John Carney's low budget 2006 musical romance "Once" was a breakout hit that foregrounded the emotional complexities of its central lovers with delicate tunes. By contrast, "Begin Again" -- which originally featured the more revealing title "Can a Song Save Your Life?" -- revolves around the exploitation of that very same feeling. The story centers on forlorn aspiring British songwriter Gretta (Keira Knightley), who's adrift in Manhattan after getting dumped by her philandering rock star boyfriend (Adam Levine) and being discovered by struggling music producer Dan (Mark Ruffalo). Eager for fresh talent, Dan pushes Gretta to sign with him and record an ambitious outdoors album across the city. She's initially reticent; songwriting is just something that she does. "Begin Again" explores this tension with a blithe attitude that foregrounds several enjoyable melodies performed throughout the movie, but it also feels every bit as commercial as the »


- Eric Kohn

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Watch: Dan Stevens Goes from 'Downton Abbey' to Terrorizing a Family in Trailer for 'The Guest'

26 June 2014 8:11 AM, PDT

Dan Stevens' departure from "Downton Abbey" at the end of Season 3 left fans distraught -- how would the show survive without the beloved Matthew Crawley? (In truth, Season 4 was a bit dull.) But Stevens wanted to pursue other acting projects, one of which is Adam Wingard's "The Guest." Read More: Watch: This Uber Short 'Downton Abbey' Season 5 Teaser Lets Us Know That Change is Coming Stevens plays a soldier who introduces himself to the Peterson family, claiming to be a friend of their son who died in action in Afghanistan. But after the young man is welcomed into their home, a series of accidental deaths seem to be connected to his presence.  From the looks of this trailer, Stevens has left nice guy Matthew behind for good, and has embraced a bit of the bad boy inside. "The Guest" will be released by Picturehouse in September. »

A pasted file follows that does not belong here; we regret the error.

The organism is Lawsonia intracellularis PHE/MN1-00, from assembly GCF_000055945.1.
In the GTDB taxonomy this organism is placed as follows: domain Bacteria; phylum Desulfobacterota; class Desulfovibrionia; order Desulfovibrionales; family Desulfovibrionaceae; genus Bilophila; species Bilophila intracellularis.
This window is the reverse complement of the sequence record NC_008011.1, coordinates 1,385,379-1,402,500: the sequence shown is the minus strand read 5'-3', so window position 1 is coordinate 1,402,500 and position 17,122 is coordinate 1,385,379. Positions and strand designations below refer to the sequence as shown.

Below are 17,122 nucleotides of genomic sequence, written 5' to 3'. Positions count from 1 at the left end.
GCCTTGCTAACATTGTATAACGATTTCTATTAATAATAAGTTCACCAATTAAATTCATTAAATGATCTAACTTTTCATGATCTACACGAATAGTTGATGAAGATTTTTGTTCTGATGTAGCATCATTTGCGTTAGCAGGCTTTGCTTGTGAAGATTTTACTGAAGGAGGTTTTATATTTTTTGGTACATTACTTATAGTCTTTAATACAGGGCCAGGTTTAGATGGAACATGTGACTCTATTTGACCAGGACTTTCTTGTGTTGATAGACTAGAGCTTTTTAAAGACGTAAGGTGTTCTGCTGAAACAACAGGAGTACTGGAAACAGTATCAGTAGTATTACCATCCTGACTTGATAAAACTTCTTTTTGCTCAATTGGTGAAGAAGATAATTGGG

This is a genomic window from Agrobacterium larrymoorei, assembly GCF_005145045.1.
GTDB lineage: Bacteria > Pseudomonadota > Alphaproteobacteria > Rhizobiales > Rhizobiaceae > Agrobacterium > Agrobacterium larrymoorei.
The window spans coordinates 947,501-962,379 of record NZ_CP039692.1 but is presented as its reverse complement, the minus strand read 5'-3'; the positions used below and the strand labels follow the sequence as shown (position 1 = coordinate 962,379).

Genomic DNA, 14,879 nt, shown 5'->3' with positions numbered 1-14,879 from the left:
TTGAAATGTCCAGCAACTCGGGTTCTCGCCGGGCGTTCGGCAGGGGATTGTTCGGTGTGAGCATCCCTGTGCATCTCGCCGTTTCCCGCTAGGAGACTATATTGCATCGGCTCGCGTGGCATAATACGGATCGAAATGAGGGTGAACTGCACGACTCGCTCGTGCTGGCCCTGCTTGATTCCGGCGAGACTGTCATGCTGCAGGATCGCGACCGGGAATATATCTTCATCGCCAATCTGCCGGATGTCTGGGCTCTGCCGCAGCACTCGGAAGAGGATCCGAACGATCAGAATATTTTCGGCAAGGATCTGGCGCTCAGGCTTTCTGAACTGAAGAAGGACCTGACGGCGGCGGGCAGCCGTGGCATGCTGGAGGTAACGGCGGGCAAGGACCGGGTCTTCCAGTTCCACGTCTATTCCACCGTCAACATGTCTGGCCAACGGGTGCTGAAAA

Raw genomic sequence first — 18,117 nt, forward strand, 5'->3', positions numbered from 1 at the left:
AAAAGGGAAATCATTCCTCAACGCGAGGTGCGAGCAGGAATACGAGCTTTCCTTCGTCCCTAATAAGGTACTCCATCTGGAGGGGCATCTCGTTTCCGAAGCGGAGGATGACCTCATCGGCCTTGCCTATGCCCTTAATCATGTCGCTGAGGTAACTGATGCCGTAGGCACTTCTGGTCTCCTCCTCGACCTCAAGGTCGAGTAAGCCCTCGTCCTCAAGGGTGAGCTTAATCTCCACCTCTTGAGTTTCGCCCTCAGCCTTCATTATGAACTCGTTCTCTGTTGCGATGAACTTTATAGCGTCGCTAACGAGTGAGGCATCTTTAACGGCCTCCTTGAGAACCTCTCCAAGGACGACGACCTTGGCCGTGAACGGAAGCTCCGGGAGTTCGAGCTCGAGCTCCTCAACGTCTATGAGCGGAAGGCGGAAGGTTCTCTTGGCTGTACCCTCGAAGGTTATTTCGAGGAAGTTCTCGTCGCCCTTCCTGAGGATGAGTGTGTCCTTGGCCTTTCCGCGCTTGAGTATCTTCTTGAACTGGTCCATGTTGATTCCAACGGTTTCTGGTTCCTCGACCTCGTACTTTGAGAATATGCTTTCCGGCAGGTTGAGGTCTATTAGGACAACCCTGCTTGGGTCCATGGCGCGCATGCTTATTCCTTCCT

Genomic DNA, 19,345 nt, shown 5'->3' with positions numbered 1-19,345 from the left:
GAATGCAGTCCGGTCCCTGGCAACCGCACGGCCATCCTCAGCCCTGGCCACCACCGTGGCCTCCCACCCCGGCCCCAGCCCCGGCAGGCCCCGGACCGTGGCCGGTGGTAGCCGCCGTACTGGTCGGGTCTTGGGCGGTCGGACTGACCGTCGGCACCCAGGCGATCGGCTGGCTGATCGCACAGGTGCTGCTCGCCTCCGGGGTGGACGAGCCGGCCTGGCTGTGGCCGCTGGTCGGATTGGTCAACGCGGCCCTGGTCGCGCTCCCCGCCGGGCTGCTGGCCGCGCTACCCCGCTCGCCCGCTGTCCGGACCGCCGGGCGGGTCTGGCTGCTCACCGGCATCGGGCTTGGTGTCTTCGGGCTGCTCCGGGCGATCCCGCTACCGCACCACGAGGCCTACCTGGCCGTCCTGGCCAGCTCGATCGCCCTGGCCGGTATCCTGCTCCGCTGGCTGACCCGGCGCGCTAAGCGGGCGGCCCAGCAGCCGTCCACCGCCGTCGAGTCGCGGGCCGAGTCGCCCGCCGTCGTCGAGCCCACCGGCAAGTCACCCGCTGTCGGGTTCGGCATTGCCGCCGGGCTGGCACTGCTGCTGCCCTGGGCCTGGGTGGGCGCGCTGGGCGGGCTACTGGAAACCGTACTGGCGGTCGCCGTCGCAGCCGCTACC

- Casey Cipriani

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IFC Center Takes A Look At Time in Honor of Richard Linklater's 'Boyhood'